Obama administration lifts more restrictions on dealing with Cuba — rum and cigars included


Hoping to cement a major element of his foreign policy legacy, President Obama on Friday lifted additional restrictions on U.S. trade and travel with Cuba, including an end to strict limits on the Cuban rum and cigars an American visitor can take home.

The measures mark the latest steps by the Obama administration to restore diplomatic and economic ties with the island nation after more than half a century of hostility. Obama and President Raul Castro announced the diplomatic opening on Dec. 17, 2014.

Susan Rice, Obama’s national security advisor, said the administration has gone as far it can to normalize relations while a U.S. trade embargo stays in place.


Only Congress can lift the trade embargo, which was imposed in 1960 against Cuba’s then-new communist government. Washington severed diplomatic ties with Havana the following year.

Rice urged Congress to end the embargo, but that is unlikely given opposition from several powerful Republicans.

“Congress must do its part; we must lift the embargo once and for all,” Rice said at the Wilson Center, a nonpartisan think tank in Washington. “End this outdated burden on the Cuban people.”

Rice said the new measures, which Obama announced in a special presidential directive, will benefit both Americans and Cubans, even though most revenue generated by tourism in Cuba ends up in government hands.

Administration officials said the White House was using the new rules to expand and solidify its opening to Cuba, especially before a different administration takes shape.

“It would be profoundly unwise and counterproductive to turn back the clock,” Rice said when asked if a future president could tear up the deal.


Rice also urged Congress to confirm Obama’s nomination of Jeffrey DeLaurentis as U.S. ambassador to Cuba. DeLaurentis is a career diplomat who is already chief of mission in Havana.

Rice noted that Friday was the 54th anniversary of the start of the Cuban Missile Crisis, when the world teetered on the brink of nuclear war after the Kennedy administration discovered Soviet nuclear-tipped missiles in Cuba and announced a naval embargo in 1962.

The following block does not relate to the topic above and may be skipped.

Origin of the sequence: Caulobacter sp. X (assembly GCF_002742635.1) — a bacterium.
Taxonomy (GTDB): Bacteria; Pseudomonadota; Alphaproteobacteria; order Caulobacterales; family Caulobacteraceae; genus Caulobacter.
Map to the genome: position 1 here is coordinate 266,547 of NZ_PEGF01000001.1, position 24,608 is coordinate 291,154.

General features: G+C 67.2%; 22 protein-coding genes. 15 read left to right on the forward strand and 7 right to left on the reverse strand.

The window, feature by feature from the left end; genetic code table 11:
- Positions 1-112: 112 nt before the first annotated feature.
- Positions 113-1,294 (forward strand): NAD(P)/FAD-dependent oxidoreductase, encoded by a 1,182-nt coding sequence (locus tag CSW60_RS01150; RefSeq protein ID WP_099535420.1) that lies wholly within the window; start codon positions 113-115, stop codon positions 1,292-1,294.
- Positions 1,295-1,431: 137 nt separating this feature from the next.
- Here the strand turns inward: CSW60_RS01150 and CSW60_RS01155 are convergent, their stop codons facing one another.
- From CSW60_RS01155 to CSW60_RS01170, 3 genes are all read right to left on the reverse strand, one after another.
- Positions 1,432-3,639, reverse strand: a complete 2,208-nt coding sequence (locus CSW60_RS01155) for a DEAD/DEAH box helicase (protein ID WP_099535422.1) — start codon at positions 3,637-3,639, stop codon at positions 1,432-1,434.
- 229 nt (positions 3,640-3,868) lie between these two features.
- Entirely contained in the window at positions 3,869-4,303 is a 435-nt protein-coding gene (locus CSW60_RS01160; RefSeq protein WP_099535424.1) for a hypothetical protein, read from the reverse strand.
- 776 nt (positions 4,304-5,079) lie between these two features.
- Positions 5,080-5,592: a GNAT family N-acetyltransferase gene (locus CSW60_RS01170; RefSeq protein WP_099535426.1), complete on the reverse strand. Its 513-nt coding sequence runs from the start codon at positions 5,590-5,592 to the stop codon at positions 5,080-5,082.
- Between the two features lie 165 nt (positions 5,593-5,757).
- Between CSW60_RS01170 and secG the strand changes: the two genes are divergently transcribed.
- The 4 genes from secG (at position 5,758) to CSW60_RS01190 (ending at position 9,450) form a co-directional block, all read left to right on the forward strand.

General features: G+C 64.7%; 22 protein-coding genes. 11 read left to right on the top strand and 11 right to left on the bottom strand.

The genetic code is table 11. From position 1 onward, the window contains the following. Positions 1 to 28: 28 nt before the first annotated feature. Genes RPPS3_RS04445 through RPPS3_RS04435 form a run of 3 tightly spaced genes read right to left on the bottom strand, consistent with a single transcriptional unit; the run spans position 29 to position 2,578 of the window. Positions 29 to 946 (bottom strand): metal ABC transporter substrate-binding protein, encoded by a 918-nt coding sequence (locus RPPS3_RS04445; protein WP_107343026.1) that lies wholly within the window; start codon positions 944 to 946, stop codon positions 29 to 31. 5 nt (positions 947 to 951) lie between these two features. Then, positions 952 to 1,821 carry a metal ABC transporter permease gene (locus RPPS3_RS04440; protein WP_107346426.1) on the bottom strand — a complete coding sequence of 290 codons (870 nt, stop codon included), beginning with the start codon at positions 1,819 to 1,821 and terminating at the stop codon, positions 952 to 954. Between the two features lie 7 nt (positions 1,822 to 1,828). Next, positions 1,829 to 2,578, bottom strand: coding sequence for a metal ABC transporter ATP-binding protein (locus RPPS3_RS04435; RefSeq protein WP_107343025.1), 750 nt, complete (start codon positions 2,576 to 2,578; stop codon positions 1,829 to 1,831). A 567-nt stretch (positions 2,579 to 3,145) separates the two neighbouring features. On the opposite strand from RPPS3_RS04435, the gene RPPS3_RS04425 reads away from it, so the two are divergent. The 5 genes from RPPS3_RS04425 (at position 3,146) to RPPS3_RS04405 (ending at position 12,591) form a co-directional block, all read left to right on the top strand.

Among the changes, the new regulations lift the cap on how much alcohol, tobacco and other Cuban merchandise that an American visitor can take home.

Until now, a U.S. citizen could import only $100 worth of alcohol and tobacco. Now the same duties used for other countries will apply to Cuban products brought home “for personal use.”

The new rules also make it easier for U.S. and Cuban researchers to conduct joint medical investigations and for Cuba to sell approved pharmaceutical products in the U.S. market.

In addition, cargo ships will be allowed to dock at U.S. ports directly after visiting Cuba, ending a 180-day ban between those ports of call.


“Basically they are consolidating what they have already done, making it more difficult to undo,” said Geoff Thale, program director for the Washington Office on Latin America, an independent research and advocacy group.

In a statement, Obama said “challenges remain” in U.S. dealings with Cuba, primarily on Havana’s poor record on human rights and democracy. But Obama said “engagement” is the best method to address the differences.

For more on international affairs, follow @TracyKWilkinson on Twitter


Thailand begins a year of mourning after the death of its beloved king

Turkey pushes for extradition of U.S.-based cleric who they say directed failed coup


The debate over saving rain forests has gotten ugly. Now a Brazilian environmental official is dead